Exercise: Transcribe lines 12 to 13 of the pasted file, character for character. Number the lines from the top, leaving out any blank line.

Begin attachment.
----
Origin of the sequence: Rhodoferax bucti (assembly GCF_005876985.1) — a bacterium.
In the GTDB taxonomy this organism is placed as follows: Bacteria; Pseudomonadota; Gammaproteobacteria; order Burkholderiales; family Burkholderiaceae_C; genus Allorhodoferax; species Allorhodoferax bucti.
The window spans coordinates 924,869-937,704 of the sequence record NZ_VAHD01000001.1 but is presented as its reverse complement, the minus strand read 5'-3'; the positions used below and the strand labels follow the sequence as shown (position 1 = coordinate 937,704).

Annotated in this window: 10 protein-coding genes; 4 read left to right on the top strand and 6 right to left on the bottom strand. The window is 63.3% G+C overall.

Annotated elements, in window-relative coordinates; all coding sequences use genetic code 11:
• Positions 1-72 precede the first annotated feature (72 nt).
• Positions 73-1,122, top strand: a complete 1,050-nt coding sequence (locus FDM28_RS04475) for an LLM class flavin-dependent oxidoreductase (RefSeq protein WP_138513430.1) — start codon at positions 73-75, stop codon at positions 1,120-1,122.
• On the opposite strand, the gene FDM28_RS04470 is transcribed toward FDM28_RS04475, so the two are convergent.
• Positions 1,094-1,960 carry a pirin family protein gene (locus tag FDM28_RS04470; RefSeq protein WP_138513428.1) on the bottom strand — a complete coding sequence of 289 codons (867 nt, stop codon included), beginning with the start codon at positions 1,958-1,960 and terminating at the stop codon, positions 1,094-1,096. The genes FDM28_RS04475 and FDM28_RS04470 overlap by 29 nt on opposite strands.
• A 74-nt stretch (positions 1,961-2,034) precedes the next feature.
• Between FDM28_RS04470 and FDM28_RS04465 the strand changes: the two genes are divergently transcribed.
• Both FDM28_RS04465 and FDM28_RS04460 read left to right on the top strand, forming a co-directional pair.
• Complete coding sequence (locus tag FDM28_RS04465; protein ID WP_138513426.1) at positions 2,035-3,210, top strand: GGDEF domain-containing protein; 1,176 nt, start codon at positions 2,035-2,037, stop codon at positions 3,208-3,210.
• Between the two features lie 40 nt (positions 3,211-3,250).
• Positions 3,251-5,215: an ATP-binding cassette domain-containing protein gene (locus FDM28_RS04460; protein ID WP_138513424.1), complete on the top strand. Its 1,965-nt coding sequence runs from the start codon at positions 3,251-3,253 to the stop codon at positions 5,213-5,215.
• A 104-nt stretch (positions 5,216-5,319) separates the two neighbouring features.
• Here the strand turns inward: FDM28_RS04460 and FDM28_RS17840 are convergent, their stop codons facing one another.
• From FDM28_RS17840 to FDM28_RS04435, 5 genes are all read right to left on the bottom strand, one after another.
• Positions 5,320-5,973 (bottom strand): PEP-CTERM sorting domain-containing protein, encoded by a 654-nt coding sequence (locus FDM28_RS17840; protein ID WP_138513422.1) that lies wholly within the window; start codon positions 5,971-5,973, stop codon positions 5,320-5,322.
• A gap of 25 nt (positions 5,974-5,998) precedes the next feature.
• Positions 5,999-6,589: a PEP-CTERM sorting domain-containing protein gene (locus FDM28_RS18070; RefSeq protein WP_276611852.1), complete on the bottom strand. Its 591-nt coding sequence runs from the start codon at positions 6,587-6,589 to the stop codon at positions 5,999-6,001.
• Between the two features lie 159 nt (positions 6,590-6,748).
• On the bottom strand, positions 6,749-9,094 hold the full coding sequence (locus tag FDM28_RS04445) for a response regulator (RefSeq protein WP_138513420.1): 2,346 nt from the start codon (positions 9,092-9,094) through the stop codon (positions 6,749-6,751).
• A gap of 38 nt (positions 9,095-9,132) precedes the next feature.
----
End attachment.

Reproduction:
• Both FDM28_RS04465 and FDM28_RS04460 read left to right on the top strand, forming a co-directional pair.
• Complete coding sequence (locus tag FDM28_RS04465; protein ID WP_138513426.1) at positions 2,035-3,210, top strand: GGDEF domain-containing protein; 1,176 nt, start codon at positions 2,035-2,037, stop codon at positions 3,208-3,210.